Waiting on Wednesday (3)

Waiting on Wednesday is a weekly event hosted by Jill at Breaking the Spine and spotlights upcoming releases that we're eagerly anticipating.
My pick this week:
The Lucky Ones
(Bright Young Things #3)
Anna Godbersen
Expected publication: September 18 2012
by Harper Teen

Add to Goodreads
Letty's rising star is threatened by a new rival...

Astrid's relationship with Charlie takes a dark turn...

And Cordelia vows revenge against the Hales - once and for all...

I love the Bright Young Things series and I am so excited for this book! I'm glad that there is now a better cover on Goodreads, the one before was a lot smaller and hard to see.

But anyway, I love the covers of this series! They kinda make me feel jealous of the models >.< I want hair like that!

What are you waiting on this week?
Leave me a link in the comments and I'll make sure to drop by!

Teaser Tuesday (2)

Teaser Tuesdays is a weekly bookish meme hosted by MizB of Should Be Reading where each week we grab the book that we're currently reading, let it fall open at a random page and share two sentences from that page.

This week my teaser comes from Suzanne Collins' The Hunger Games: 

For a moment, no response. Then one of Rue's eyes edges around the trunk. "You want me for an ally?"
I haven't gotten very far in this book, but from what I have read, I am really enjoying it! I've been wanting to read this book for a while and it was a struggle to get it because I didn't have any money and it wasn't in the library.

What are you reading this week? Leave me a link to your teaser and I'll make sure to drop by!

Review: A Swift Pure Cry by Siobhan Dowd

A Swift Pure Cry
Siobhan Dowd
Genre: YA Historical Drama
Released: February 1 2007 (first published March 2 2006)
by Definitions
Source: Borrowed from library
Rating: ★★★★

Add to Goodreads | Purchase online
Life has been hard for Shell since the death of her mam. Her dad has given up work and turned his back on reality, leaving Shell to care for her brother and sister. When she can, she spends time with her best friend Bridie and the charming, persuasive Declan, sharing cigarettes and irrreverent jokes.

Shell is drawn to the kindness of Father Rose, a young priest, but soon kinds herself the centre of an escalating scandal that rocks the small Irish community to its foundations.

I originally picked up this book having no idea what it was about as I was drawn to the picture that was on the spine and the cover. I have a thing for covers that make me think "what the hell is that?" and since the blurb is quite vague, I picked it up for the cover.

I was going to file this under DNF because the first chapter is full of Catholicism when Shell refinds her faith when a new priest gives mass at her church. I do believe in God, but even that was a bit too much for me. I don't mind a few religious references in books, but there are so many in this one that I considered putting it down.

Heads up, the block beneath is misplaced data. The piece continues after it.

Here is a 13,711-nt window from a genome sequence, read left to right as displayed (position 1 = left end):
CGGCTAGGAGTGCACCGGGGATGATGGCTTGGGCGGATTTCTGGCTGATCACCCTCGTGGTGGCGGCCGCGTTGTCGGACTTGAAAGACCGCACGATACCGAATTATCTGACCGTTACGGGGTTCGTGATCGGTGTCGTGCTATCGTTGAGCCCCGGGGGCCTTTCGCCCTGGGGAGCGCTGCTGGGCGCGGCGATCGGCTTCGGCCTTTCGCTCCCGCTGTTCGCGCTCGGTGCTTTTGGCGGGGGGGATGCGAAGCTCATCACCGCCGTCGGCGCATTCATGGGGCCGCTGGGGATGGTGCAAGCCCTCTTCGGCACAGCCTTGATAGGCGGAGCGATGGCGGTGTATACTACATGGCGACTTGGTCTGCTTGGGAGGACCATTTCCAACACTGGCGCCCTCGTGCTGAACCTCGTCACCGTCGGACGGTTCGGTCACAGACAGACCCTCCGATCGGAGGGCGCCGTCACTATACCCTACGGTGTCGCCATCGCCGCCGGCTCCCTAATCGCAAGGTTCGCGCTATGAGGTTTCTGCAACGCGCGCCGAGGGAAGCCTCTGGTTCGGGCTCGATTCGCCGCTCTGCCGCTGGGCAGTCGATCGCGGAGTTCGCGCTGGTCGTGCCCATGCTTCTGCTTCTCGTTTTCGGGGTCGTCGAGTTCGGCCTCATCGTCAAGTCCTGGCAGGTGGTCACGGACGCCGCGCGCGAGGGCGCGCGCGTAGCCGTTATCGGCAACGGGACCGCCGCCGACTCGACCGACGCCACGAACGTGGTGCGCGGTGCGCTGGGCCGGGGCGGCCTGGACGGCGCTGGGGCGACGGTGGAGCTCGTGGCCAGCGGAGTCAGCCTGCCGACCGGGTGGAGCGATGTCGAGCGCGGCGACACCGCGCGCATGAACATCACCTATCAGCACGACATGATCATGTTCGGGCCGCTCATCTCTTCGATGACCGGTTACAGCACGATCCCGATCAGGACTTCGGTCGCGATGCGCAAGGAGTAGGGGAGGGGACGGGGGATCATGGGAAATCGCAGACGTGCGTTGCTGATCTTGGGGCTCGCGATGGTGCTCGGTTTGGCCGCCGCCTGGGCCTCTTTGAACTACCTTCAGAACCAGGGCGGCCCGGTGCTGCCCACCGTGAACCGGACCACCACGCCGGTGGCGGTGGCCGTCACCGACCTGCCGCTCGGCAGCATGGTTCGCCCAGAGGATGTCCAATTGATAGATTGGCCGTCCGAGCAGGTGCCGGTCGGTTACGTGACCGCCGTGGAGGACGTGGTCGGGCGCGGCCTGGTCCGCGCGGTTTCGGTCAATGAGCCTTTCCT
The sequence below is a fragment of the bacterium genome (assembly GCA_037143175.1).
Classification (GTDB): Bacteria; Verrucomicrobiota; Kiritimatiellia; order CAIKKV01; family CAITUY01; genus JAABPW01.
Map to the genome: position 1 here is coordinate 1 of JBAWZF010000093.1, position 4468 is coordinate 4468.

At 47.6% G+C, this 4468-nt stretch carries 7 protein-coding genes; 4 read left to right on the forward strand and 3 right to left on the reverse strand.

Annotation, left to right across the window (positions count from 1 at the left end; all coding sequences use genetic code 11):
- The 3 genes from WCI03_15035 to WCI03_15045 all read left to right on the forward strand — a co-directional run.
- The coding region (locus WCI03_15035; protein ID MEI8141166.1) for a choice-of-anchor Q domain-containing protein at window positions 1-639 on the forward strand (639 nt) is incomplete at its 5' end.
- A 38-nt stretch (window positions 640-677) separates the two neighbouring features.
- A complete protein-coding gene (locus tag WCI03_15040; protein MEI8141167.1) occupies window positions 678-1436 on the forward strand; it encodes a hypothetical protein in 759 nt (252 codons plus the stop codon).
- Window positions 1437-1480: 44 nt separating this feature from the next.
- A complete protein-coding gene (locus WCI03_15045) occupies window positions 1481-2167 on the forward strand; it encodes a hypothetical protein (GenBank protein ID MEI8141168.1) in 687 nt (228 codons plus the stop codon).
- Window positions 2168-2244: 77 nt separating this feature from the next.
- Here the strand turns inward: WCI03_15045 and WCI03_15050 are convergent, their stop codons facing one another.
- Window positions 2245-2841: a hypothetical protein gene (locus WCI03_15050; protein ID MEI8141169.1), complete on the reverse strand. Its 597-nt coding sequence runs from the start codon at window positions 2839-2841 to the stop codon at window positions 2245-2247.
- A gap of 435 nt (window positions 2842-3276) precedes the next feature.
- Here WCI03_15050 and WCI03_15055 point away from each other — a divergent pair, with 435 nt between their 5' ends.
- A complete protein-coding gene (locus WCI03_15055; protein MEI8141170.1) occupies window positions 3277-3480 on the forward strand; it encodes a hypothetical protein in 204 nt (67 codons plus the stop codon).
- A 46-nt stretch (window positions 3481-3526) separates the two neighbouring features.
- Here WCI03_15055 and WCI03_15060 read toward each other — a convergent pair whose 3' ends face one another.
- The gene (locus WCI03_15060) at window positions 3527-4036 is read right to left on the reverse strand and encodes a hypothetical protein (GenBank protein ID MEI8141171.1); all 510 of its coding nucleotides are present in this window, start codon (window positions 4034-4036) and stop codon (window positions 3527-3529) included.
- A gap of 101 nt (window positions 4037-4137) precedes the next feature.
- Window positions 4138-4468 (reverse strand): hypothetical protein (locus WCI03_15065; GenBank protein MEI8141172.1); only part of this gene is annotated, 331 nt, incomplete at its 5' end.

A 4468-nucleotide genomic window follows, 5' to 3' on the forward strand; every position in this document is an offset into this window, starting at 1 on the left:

However, I did give it a second chance and I'm glad that I did. Siobhan Dowd has a beautiful and personal narrative style which really captured my attention; I loved the Irish feel to the narrative. Once I picked up this book again, I couldn't put it down. I was too engrossed by Shell's story to put it down, I didn't even bother to sleep.

One thing that really stood out for me was how Dowd makes pregnancy sound and feel. To me, it sounds horrific, especially going into labour. This is one of those books where I would not want to be the main character, especially after all that Shell has been through. I definitely wouldn't want her dad to be my dad. Her dad is the father from hell!

I could actually feel myself getting frustrated at certain characters. The police interrogation scenes that feature Superintendent Molloy made me want to jump inside the book and beat sense into the man (highlight to view spoiler) after he refuses to believe that Shell's baby was a girl and was stillborn, not a boy that was left at the beach to die. The man seemed ignorant and stubborn, which really showed why the police failed and got into a mess. Most of the Coolbar residents seemed to be quite two-faced to me. One minute they're sweet and kind and the next they're saying that they "knew Shell's trouble from the minute they saw her". I've seen these things happen before and it's quite disgusting.

A Swift Pure Cry is beautifully written with a heartbreaking story and I would definitely recommend this to young adult readers.

Musing Mondays (2)

Musing Mondays is a weekly event, hosted by MizB at Should Be Reading, where you are asked a book/reading related question and you answer with your own thoughts on the topic.

Do you belong to any book clubs - face-to-face or online? If so, how long have you been with the group(s)? If not, why?

I was in a book club at school for about two or three years but I stopped going because the school librarian discontinued it. I don't belong to any book-related clubs at college because there aren't any. There should be because there is very little to do at college other than study and talk to people!

I am in a book club on Goodredads which is called Basically Books:

It's quite a warm group and is really fun to be a part of! I'd recommend joining :)